Universalist America And the Middle East
PRESIDENT Bush, correctly, is seeking to put the United States's Gulf venture into a more universal context. The US cannot allow itself to get bogged down for months in desert sands. Bush is casting widely afield for support among NATO allies, Arab and Muslim countries, and Japan. Britain was first in, followed by France in a big way, and Germany and Canada. The Soviet Union and China are cooperating. The forward role of the United Nations has been impressive.
America's friends have an interest in its not going it alone. If Western Europe wants a continued US military presence, it must join the US now in the Mideast. Ditto Japan in the Japan Sea and along all the shipping routes getting there. If the Gulf crisis pushes the US into recession, its trading partners will suffer too.
Universalizing the containment of Iraq can reduce the anti-Americanism already simmering in the region. Much of this anti-US hatred defies reason. It can be attributed partly to US support of Israel; to the price of power (``If the US is mighty and does not help me, it must be my enemy''); and to history: The US has often cloaked economic expansionism in democratic ideals. It has covered racism in paternalism.
President Bush describes America's stake in the Persian Gulf in terms of superpower credibility and economic vitality; absent is a clear frame of reference for the Arab world itself. The region is a polyglot of workers from the Philippines, Egypt, and Asia. Women are subjugated. Can sheikdoms survive the pressures for change? Saddam Hussein has acted badly. Picturing him as a Satan reinforces the belief that America is hopelessly alien to Arab interests - the stuff that millenial hatred is made of.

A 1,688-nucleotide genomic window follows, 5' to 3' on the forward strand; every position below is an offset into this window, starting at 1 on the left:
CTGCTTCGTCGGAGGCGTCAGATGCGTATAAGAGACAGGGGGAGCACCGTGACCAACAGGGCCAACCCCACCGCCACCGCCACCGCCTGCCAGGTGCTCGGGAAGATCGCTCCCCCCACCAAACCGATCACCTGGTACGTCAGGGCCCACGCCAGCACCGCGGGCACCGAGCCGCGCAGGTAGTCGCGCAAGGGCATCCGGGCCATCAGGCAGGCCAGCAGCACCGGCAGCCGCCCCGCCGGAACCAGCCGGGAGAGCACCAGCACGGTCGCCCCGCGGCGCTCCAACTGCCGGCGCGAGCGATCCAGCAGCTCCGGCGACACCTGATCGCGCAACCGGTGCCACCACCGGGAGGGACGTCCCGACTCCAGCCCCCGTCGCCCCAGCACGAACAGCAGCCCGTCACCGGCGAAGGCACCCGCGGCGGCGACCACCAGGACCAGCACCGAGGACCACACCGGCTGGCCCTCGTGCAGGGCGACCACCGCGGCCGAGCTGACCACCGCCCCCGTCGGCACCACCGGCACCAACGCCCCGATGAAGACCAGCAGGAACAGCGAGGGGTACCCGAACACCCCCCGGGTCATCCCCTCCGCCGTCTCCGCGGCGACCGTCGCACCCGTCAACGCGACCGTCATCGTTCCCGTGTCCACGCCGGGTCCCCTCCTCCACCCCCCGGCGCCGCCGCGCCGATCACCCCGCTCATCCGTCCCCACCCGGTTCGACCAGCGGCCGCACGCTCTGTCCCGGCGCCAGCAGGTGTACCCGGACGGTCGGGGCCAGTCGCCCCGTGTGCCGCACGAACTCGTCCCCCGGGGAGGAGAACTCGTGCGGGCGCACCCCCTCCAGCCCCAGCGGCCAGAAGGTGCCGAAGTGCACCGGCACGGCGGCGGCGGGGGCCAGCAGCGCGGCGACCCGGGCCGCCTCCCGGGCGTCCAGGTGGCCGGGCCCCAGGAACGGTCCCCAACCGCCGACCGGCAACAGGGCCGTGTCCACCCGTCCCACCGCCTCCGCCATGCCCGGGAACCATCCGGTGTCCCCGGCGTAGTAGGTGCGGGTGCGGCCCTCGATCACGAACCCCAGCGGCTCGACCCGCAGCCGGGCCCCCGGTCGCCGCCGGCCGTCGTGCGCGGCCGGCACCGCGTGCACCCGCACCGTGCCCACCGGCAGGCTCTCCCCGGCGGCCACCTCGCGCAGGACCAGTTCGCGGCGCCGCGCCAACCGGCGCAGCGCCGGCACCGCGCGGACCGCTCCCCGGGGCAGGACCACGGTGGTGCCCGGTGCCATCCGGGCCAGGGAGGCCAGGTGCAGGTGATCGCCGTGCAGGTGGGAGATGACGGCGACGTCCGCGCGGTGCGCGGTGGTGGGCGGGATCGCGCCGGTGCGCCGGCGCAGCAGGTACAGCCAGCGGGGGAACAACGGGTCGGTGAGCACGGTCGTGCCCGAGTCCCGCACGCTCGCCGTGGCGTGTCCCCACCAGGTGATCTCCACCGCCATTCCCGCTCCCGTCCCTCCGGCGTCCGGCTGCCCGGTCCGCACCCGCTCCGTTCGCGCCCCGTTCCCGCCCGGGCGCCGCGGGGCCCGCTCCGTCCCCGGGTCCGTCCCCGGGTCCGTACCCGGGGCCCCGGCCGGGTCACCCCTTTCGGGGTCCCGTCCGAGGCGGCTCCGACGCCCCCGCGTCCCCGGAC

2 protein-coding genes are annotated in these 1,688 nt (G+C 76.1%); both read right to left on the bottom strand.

The US has not always understood its own motives, or what moves the peoples it fights against or for. This was true of Vietnam. It has characterized American history.
On the eve of the Civil War, the South eyed Mexico, Nicaragua, and Cuba and ``dreamed of new slave states that would preserve its strong voice in Washington and its weight in national politics,'' writes historian Michael H. Hunt in ``Ideology and U.S. Foreign Policy'' (Yale University Press, 1987). In the North two decades later, Henry Cabot Lodge of Massachusetts exhorted Americans to greatness with ``a record of conquest, colonization, and territorial expansion unequalled by any people in the nineteenth century.'' He spoke of America's competition for ``the waste places of the earth.''
A hierarchy of race and cultures has characterized American political thinking. A geography of 1789 depicted blacks as ``a brutish people, having little more humanity but the form.'' A century later they were still thought to be hopelessly backward.
Preoccupation with race was seen in the treatment of the ``Indians,'' a catch-all term for the several thousand different native-American cultures. Spanish Americans fared little better. Thomas Jefferson thought members of the Spanish colonies were ``immersed in the darkest ignorance, and brutalized by bigotry and superstition, ... as incapable of self-government as children.'' John Quincy Adams's views were carried in a Boston publication in 1821: ``What sympathy or concern can Americans have for people of a different stock, law, institution, religion? Their violence, laziness are but the natural consequence of the degeneracy of a mixed race, ruined by tyranny, and afflicted by the evil influence of tropical climatic conditions.'' To Henry Clay, Mexico was a ``place of despotism and slaves, of the Inquisition and superstition.''
The anti-Latino legacy is sensed in clashes with Castro's Cuba, the purge of Noriega from Panama, the ``domino'' crush of Hispanic immigrants imagined by Secretary of State Alexander Haig, and promotion of English as an official language.
Even today America appears ambivalent about recognizing itself as a nation of immigrants. A half million newcomers arrive legally each year from Asian, Hispanic, African, and Middle Eastern countries. Others arrive illegally. Asian-limiting quotas are sought for campuses. Detroit disparages Asian-made cars.
American achievement is not in freedom from the prejudices that afflict the world but in progressively rising above them. How interesting that the US is becoming the country of the future - a microcosm of the world community - at the same time it is promoting a more universalist approach in the Mideast.